ROME — Ukrainian Major Archbishop Sviatoslav Shevchuk warned Friday that the Russian army is making serious inroads in its ongoing armed assault on Ukraine.
In a video message, Archbishop Shevchuk marked the 135th day of Russia’s “full-scale invasion” of Ukraine by Russia, which is trampling the land and slaughtering citizens with its “murderous hand.”
“The enemy continues to advance, in particular on the border of the Luhansk and Donetsk regions, storming the cities of Kramatorsk, Slovyansk, and Bakhmut, subjecting our cities and villages to devastating rocket attacks,” the archbishop said in his chronicle of the day’s events.
“Again, Kharkiv suffered from rocket attacks, as did the Dnipropetrovsk Oblast in the south of Ukraine,” he said, and many people died or were injured as a result of “these brutal enemy attacks.”
And although in the past 24 hours “again many people died in Ukraine, many were injured,” Shevchuk thanked “the Lord God and the Armed Forces of Ukraine” on behalf of his nation “that we survived until this morning, that we can be together, that we can stand before God, that we can live and serve God and Ukraine.”
“Ukraine is standing. Ukraine is fighting. Ukraine is praying. And Ukraine is overcoming, first of all overcoming the evil in its own heart,” he said.
As he has done on other occasions, the archbishop underscored the close relationship between the battle with external enemies and the spiritual battle all Christians face with evil in their own lives.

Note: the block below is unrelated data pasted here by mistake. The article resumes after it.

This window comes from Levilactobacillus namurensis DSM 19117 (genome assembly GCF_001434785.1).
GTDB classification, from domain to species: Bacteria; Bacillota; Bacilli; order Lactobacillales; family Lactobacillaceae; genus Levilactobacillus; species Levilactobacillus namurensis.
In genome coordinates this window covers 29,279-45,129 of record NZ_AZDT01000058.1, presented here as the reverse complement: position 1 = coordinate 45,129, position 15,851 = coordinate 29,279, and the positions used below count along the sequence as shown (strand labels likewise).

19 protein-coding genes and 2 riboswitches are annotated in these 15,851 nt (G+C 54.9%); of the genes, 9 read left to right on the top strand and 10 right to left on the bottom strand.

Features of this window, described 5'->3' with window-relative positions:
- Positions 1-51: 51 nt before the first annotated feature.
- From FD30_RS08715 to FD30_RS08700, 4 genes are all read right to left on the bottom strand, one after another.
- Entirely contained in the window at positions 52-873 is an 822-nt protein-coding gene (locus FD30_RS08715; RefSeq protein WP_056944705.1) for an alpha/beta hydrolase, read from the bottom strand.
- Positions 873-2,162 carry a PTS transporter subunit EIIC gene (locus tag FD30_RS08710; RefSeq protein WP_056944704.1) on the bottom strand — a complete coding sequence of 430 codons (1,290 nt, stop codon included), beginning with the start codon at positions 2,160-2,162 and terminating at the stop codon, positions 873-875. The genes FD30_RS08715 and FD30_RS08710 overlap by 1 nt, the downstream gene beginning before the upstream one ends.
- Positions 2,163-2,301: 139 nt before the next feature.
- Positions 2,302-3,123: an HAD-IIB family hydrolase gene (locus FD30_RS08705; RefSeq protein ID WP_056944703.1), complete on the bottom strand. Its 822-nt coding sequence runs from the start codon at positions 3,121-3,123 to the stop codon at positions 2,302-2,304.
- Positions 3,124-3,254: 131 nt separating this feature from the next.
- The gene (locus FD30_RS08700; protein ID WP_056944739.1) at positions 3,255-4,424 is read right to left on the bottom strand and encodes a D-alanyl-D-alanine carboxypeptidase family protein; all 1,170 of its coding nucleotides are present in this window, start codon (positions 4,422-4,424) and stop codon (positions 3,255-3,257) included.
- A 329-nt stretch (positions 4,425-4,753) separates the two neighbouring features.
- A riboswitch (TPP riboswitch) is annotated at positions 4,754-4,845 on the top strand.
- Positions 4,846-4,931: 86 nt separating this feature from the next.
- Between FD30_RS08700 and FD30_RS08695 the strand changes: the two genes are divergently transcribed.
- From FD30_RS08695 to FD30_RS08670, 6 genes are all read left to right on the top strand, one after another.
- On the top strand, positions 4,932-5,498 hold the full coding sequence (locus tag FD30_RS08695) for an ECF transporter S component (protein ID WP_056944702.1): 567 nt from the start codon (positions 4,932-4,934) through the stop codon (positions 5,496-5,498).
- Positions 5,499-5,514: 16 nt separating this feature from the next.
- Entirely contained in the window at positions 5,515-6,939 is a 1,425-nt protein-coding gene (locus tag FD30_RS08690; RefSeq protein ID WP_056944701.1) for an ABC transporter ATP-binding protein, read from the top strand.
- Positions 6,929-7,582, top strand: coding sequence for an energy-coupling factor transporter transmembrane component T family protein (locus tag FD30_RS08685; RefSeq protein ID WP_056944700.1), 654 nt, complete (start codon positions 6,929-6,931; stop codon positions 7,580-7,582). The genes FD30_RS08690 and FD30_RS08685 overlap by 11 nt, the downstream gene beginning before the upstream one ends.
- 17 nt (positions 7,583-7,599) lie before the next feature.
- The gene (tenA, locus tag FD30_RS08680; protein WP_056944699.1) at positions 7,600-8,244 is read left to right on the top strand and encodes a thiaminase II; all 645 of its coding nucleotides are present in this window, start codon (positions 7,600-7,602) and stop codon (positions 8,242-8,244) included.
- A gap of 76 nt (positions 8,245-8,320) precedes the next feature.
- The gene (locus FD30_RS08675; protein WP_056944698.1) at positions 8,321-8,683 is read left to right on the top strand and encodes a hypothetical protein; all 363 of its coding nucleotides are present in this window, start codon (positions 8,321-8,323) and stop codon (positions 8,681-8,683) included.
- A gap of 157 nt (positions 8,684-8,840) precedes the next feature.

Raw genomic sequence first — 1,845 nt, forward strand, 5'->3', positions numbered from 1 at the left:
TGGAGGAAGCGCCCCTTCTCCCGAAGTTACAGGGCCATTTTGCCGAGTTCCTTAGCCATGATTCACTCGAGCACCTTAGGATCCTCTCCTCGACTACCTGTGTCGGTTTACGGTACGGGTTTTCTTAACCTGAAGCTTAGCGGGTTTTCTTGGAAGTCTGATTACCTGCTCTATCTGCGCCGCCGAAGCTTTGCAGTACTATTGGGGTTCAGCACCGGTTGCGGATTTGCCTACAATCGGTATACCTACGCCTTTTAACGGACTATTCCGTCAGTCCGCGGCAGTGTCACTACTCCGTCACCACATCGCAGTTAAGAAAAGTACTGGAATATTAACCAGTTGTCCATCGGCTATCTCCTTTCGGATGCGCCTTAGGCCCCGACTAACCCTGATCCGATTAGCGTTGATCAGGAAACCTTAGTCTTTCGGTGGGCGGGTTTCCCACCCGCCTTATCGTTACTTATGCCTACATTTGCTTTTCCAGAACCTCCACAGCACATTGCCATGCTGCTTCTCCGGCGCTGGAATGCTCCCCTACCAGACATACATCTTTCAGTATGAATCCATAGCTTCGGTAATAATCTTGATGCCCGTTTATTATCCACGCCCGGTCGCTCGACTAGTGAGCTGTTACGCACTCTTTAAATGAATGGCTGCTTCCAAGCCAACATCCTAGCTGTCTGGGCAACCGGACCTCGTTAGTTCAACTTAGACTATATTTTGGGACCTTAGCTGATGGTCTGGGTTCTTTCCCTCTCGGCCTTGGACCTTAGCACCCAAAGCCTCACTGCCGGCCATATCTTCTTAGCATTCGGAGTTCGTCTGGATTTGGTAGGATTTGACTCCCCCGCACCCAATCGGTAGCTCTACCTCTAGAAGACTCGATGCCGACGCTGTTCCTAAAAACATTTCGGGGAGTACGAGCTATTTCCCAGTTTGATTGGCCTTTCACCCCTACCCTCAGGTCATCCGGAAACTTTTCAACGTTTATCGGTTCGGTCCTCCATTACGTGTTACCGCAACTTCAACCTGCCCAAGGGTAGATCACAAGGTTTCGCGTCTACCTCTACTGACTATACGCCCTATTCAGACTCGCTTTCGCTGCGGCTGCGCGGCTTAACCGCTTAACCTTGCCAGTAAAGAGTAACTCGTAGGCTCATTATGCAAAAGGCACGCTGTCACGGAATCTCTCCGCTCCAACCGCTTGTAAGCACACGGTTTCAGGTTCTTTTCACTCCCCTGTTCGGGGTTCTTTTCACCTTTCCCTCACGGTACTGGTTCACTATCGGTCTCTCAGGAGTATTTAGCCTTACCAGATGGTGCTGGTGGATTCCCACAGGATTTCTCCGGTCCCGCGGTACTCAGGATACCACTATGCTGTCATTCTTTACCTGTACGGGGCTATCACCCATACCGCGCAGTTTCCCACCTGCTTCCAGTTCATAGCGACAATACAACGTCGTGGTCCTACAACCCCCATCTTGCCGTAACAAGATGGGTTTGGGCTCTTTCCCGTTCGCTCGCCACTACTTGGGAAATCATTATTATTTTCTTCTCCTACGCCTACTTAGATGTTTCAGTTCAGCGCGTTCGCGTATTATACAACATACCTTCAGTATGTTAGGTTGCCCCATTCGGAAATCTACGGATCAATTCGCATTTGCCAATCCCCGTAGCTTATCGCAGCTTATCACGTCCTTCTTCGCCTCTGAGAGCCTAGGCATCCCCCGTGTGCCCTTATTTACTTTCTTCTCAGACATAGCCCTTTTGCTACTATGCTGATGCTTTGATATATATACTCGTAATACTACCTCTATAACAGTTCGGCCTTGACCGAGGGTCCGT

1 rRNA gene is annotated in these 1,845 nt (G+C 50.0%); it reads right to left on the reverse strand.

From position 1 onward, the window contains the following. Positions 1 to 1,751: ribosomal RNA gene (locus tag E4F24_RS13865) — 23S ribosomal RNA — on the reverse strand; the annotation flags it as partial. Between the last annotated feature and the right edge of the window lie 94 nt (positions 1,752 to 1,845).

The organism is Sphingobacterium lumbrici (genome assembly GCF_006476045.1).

It is necessary “to fight for freedom, even for personal freedom from sin,” he said, and “repentance is a necessary element, is the key to this freedom, a necessary condition for it, and also the way Christians learn to overcome.”
“Today we ask the Lord God to teach us to overcome, to overcome evil,” he said, while launching an appeal to “pray and fast, in particular for those of our Ukrainians, brothers and sisters, civilians and soldiers, who have gone missing.”
“The fate of relatives who have received the news that their son or daughter has gone missing turns into hell on earth,” he said. “How terrible it is not to know whether your son, your daughter, your husband, your wife, is alive or dead, not knowing how to pray for them, not having reliable information from anyone about where they are and how they can be helped.”
Many of those who have gone missing will turn up dead, he soberly noted, while others are held by the enemy in concentration camps, or as the Russians euphemistically call them, “filtration” camps.
“O God, bless Ukraine. O God, teach us to overcome evil. O God, grant us victory over the one who brings evil, death, and murder to the Ukrainian land. O God, bless the children of Ukraine,” he concluded.
Leave a Reply